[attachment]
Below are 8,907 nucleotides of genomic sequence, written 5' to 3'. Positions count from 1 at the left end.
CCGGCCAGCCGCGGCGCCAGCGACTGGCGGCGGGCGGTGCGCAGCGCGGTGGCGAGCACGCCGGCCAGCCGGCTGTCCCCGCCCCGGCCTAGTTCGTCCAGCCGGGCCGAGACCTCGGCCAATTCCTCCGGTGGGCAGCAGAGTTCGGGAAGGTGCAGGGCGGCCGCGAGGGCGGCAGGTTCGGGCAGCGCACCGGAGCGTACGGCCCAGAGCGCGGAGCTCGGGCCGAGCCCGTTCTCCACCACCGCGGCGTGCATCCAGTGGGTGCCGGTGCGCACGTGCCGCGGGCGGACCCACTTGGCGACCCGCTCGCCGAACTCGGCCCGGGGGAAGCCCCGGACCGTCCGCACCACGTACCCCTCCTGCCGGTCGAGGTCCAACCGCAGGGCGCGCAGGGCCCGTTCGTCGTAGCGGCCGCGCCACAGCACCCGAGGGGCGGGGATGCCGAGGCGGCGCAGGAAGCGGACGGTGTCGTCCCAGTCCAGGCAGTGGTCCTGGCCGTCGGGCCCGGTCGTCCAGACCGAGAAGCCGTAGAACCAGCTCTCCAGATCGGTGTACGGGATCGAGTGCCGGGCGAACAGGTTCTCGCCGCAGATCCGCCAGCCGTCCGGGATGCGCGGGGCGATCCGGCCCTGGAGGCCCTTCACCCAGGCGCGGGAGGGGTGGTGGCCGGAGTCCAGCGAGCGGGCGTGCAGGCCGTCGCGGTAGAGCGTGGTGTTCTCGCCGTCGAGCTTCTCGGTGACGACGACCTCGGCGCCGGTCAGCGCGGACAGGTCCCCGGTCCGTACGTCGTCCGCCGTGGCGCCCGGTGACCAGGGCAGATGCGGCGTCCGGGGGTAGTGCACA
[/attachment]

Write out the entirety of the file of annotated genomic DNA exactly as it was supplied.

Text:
Below are 8,907 nucleotides of genomic sequence, written 5' to 3'. Positions count from 1 at the left end.
CCGGCCAGCCGCGGCGCCAGCGACTGGCGGCGGGCGGTGCGCAGCGCGGTGGCGAGCACGCCGGCCAGCCGGCTGTCCCCGCCCCGGCCTAGTTCGTCCAGCCGGGCCGAGACCTCGGCCAATTCCTCCGGTGGGCAGCAGAGTTCGGGAAGGTGCAGGGCGGCCGCGAGGGCGGCAGGTTCGGGCAGCGCACCGGAGCGTACGGCCCAGAGCGCGGAGCTCGGGCCGAGCCCGTTCTCCACCACCGCGGCGTGCATCCAGTGGGTGCCGGTGCGCACGTGCCGCGGGCGGACCCACTTGGCGACCCGCTCGCCGAACTCGGCCCGGGGGAAGCCCCGGACCGTCCGCACCACGTACCCCTCCTGCCGGTCGAGGTCCAACCGCAGGGCGCGCAGGGCCCGTTCGTCGTAGCGGCCGCGCCACAGCACCCGAGGGGCGGGGATGCCGAGGCGGCGCAGGAAGCGGACGGTGTCGTCCCAGTCCAGGCAGTGGTCCTGGCCGTCGGGCCCGGTCGTCCAGACCGAGAAGCCGTAGAACCAGCTCTCCAGATCGGTGTACGGGATCGAGTGCCGGGCGAACAGGTTCTCGCCGCAGATCCGCCAGCCGTCCGGGATGCGCGGGGCGATCCGGCCCTGGAGGCCCTTCACCCAGGCGCGGGAGGGGTGGTGGCCGGAGTCCAGCGAGCGGGCGTGCAGGCCGTCGCGGTAGAGCGTGGTGTTCTCGCCGTCGAGCTTCTCGGTGACGACGACCTCGGCGCCGGTCAGCGCGGACAGGTCCCCGGTCCGTACGTCGTCCGCCGTGGCGCCCGGTGACCAGGGCAGATGCGGCGTCCGGGGGTAGTGCACA